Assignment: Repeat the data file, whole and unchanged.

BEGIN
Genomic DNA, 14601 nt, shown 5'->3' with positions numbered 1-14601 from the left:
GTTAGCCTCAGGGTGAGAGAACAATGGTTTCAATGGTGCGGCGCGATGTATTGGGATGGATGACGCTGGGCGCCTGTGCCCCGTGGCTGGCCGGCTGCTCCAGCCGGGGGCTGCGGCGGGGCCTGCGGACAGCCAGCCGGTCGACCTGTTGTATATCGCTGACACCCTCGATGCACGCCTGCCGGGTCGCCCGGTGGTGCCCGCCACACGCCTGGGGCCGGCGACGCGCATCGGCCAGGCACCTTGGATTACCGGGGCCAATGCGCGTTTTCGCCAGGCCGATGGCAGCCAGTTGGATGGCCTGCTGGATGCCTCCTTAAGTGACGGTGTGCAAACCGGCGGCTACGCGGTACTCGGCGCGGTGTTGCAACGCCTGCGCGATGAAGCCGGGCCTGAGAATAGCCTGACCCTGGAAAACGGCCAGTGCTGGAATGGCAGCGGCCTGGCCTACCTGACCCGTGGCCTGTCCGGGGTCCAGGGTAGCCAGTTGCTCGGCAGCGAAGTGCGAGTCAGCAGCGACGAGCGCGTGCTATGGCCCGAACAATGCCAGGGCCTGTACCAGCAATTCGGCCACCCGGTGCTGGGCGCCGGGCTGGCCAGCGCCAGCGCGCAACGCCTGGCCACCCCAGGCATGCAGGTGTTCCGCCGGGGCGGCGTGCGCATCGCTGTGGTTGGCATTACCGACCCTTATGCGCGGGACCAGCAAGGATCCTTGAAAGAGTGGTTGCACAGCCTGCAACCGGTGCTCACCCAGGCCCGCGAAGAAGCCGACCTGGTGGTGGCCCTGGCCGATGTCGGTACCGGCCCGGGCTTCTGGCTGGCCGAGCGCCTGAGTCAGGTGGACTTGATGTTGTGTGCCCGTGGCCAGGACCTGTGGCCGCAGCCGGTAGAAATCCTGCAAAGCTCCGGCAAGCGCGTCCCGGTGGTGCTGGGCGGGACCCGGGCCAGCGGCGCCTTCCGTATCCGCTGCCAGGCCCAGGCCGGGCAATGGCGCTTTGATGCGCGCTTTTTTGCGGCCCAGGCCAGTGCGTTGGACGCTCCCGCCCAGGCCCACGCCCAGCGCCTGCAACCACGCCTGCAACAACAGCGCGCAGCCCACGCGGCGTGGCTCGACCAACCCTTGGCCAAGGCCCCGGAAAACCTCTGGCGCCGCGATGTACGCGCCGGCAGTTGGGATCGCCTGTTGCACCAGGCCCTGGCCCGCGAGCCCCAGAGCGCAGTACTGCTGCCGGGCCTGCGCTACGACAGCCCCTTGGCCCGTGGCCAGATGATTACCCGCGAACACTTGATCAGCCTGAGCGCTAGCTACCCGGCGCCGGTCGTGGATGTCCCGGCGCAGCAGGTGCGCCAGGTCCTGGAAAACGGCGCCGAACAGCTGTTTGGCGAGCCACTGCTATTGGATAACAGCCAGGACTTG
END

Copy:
Genomic DNA, 14601 nt, shown 5'->3' with positions numbered 1-14601 from the left:
GTTAGCCTCAGGGTGAGAGAACAATGGTTTCAATGGTGCGGCGCGATGTATTGGGATGGATGACGCTGGGCGCCTGTGCCCCGTGGCTGGCCGGCTGCTCCAGCCGGGGGCTGCGGCGGGGCCTGCGGACAGCCAGCCGGTCGACCTGTTGTATATCGCTGACACCCTCGATGCACGCCTGCCGGGTCGCCCGGTGGTGCCCGCCACACGCCTGGGGCCGGCGACGCGCATCGGCCAGGCACCTTGGATTACCGGGGCCAATGCGCGTTTTCGCCAGGCCGATGGCAGCCAGTTGGATGGCCTGCTGGATGCCTCCTTAAGTGACGGTGTGCAAACCGGCGGCTACGCGGTACTCGGCGCGGTGTTGCAACGCCTGCGCGATGAAGCCGGGCCTGAGAATAGCCTGACCCTGGAAAACGGCCAGTGCTGGAATGGCAGCGGCCTGGCCTACCTGACCCGTGGCCTGTCCGGGGTCCAGGGTAGCCAGTTGCTCGGCAGCGAAGTGCGAGTCAGCAGCGACGAGCGCGTGCTATGGCCCGAACAATGCCAGGGCCTGTACCAGCAATTCGGCCACCCGGTGCTGGGCGCCGGGCTGGCCAGCGCCAGCGCGCAACGCCTGGCCACCCCAGGCATGCAGGTGTTCCGCCGGGGCGGCGTGCGCATCGCTGTGGTTGGCATTACCGACCCTTATGCGCGGGACCAGCAAGGATCCTTGAAAGAGTGGTTGCACAGCCTGCAACCGGTGCTCACCCAGGCCCGCGAAGAAGCCGACCTGGTGGTGGCCCTGGCCGATGTCGGTACCGGCCCGGGCTTCTGGCTGGCCGAGCGCCTGAGTCAGGTGGACTTGATGTTGTGTGCCCGTGGCCAGGACCTGTGGCCGCAGCCGGTAGAAATCCTGCAAAGCTCCGGCAAGCGCGTCCCGGTGGTGCTGGGCGGGACCCGGGCCAGCGGCGCCTTCCGTATCCGCTGCCAGGCCCAGGCCGGGCAATGGCGCTTTGATGCGCGCTTTTTTGCGGCCCAGGCCAGTGCGTTGGACGCTCCCGCCCAGGCCCACGCCCAGCGCCTGCAACCACGCCTGCAACAACAGCGCGCAGCCCACGCGGCGTGGCTCGACCAACCCTTGGCCAAGGCCCCGGAAAACCTCTGGCGCCGCGATGTACGCGCCGGCAGTTGGGATCGCCTGTTGCACCAGGCCCTGGCCCGCGAGCCCCAGAGCGCAGTACTGCTGCCGGGCCTGCGCTACGACAGCCCCTTGGCCCGTGGCCAGATGATTACCCGCGAACACTTGATCAGCCTGAGCGCTAGCTACCCGGCGCCGGTCGTGGATGTCCCGGCGCAGCAGGTGCGCCAGGTCCTGGAAAACGGCGCCGAACAGCTGTTTGGCGAGCCACTGCTATTGGATAACAGCCAGGACTTG